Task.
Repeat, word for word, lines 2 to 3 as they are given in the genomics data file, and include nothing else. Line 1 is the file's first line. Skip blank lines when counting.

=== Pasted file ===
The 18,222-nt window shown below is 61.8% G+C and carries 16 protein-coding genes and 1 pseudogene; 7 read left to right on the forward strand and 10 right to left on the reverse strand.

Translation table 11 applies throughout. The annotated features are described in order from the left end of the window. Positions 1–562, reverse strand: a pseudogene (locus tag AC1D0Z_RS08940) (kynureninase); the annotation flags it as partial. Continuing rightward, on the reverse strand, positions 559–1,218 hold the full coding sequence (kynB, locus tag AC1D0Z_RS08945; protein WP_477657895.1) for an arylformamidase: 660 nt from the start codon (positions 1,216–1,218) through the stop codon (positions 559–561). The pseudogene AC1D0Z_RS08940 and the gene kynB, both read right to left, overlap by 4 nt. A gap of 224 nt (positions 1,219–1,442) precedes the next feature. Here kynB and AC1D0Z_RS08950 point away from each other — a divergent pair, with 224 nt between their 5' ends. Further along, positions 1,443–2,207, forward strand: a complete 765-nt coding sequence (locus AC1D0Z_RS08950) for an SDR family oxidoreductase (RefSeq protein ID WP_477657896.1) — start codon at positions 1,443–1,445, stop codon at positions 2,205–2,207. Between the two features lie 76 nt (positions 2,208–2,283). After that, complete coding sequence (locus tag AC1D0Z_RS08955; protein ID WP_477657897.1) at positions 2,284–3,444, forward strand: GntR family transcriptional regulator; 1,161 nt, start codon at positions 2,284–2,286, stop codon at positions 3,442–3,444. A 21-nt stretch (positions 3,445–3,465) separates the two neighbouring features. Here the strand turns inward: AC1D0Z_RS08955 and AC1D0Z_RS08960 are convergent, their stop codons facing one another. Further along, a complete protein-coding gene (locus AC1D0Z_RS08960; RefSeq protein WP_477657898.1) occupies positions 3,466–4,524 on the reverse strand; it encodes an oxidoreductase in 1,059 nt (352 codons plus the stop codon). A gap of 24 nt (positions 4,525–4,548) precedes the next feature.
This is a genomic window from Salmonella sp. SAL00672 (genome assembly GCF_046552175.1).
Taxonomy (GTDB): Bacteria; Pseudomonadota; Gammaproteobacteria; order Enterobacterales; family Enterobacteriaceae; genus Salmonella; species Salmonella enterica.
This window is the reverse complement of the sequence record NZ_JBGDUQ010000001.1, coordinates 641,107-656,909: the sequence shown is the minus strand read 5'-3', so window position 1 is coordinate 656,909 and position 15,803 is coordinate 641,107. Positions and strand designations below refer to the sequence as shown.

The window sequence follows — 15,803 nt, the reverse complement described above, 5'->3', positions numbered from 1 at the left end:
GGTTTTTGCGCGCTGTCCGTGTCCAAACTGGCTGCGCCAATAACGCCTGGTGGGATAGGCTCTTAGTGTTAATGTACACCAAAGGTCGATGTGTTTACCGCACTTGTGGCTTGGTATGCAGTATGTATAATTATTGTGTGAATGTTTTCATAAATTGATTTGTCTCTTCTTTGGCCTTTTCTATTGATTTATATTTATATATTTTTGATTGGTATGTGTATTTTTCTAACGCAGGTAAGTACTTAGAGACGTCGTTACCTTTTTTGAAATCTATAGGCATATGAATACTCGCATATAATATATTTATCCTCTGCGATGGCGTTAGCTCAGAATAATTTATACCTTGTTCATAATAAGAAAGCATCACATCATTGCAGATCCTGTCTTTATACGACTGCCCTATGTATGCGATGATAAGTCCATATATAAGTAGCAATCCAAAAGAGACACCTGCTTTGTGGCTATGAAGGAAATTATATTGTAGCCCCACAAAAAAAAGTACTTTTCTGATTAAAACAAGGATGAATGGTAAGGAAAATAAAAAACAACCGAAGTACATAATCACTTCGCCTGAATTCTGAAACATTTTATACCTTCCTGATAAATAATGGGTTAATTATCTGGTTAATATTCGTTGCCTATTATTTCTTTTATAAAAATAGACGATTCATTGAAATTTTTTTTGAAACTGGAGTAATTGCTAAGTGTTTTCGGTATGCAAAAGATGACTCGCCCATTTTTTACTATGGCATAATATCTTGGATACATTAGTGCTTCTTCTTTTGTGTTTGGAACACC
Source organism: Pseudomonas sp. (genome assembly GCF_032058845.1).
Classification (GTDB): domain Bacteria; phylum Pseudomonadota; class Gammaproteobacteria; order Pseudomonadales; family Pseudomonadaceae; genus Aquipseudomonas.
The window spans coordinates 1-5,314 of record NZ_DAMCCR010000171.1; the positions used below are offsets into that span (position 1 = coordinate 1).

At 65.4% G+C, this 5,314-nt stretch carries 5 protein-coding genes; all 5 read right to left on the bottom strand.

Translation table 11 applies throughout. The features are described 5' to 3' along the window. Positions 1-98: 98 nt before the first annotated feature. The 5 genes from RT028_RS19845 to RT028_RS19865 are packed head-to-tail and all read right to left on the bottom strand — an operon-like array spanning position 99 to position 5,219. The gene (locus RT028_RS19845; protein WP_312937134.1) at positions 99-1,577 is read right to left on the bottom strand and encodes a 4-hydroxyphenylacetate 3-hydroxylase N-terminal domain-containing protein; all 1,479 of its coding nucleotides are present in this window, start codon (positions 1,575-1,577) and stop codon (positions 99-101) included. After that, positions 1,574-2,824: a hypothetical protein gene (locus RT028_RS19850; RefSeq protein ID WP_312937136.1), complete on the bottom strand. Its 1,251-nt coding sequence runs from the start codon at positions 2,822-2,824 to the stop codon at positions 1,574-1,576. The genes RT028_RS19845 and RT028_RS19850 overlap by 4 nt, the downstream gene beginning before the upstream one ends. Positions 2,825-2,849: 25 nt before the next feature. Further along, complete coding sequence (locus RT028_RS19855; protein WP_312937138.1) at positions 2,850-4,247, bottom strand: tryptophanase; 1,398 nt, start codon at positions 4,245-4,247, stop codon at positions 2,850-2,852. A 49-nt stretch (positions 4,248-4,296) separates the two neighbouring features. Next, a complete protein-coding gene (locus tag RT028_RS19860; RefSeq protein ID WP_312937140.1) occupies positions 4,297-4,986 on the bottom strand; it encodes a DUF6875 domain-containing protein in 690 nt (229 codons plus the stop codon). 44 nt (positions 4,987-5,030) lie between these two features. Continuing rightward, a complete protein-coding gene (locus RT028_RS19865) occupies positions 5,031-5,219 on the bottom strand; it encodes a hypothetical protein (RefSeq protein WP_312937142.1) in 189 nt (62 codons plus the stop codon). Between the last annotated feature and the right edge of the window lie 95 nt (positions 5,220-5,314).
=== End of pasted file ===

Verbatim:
Translation table 11 applies throughout. The annotated features are described in order from the left end of the window. Positions 1–562, reverse strand: a pseudogene (locus tag AC1D0Z_RS08940) (kynureninase); the annotation flags it as partial. Continuing rightward, on the reverse strand, positions 559–1,218 hold the full coding sequence (kynB, locus tag AC1D0Z_RS08945; protein WP_477657895.1) for an arylformamidase: 660 nt from the start codon (positions 1,216–1,218) through the stop codon (positions 559–561). The pseudogene AC1D0Z_RS08940 and the gene kynB, both read right to left, overlap by 4 nt. A gap of 224 nt (positions 1,219–1,442) precedes the next feature. Here kynB and AC1D0Z_RS08950 point away from each other — a divergent pair, with 224 nt between their 5' ends. Further along, positions 1,443–2,207, forward strand: a complete 765-nt coding sequence (locus AC1D0Z_RS08950) for an SDR family oxidoreductase (RefSeq protein ID WP_477657896.1) — start codon at positions 1,443–1,445, stop codon at positions 2,205–2,207. Between the two features lie 76 nt (positions 2,208–2,283). After that, complete coding sequence (locus tag AC1D0Z_RS08955; protein ID WP_477657897.1) at positions 2,284–3,444, forward strand: GntR family transcriptional regulator; 1,161 nt, start codon at positions 2,284–2,286, stop codon at positions 3,442–3,444. A 21-nt stretch (positions 3,445–3,465) separates the two neighbouring features. Here the strand turns inward: AC1D0Z_RS08955 and AC1D0Z_RS08960 are convergent, their stop codons facing one another. Further along, a complete protein-coding gene (locus AC1D0Z_RS08960; RefSeq protein WP_477657898.1) occupies positions 3,466–4,524 on the reverse strand; it encodes an oxidoreductase in 1,059 nt (352 codons plus the stop codon). A gap of 24 nt (positions 4,525–4,548) precedes the next feature.
This is a genomic window from Salmonella sp. SAL00672 (genome assembly GCF_046552175.1).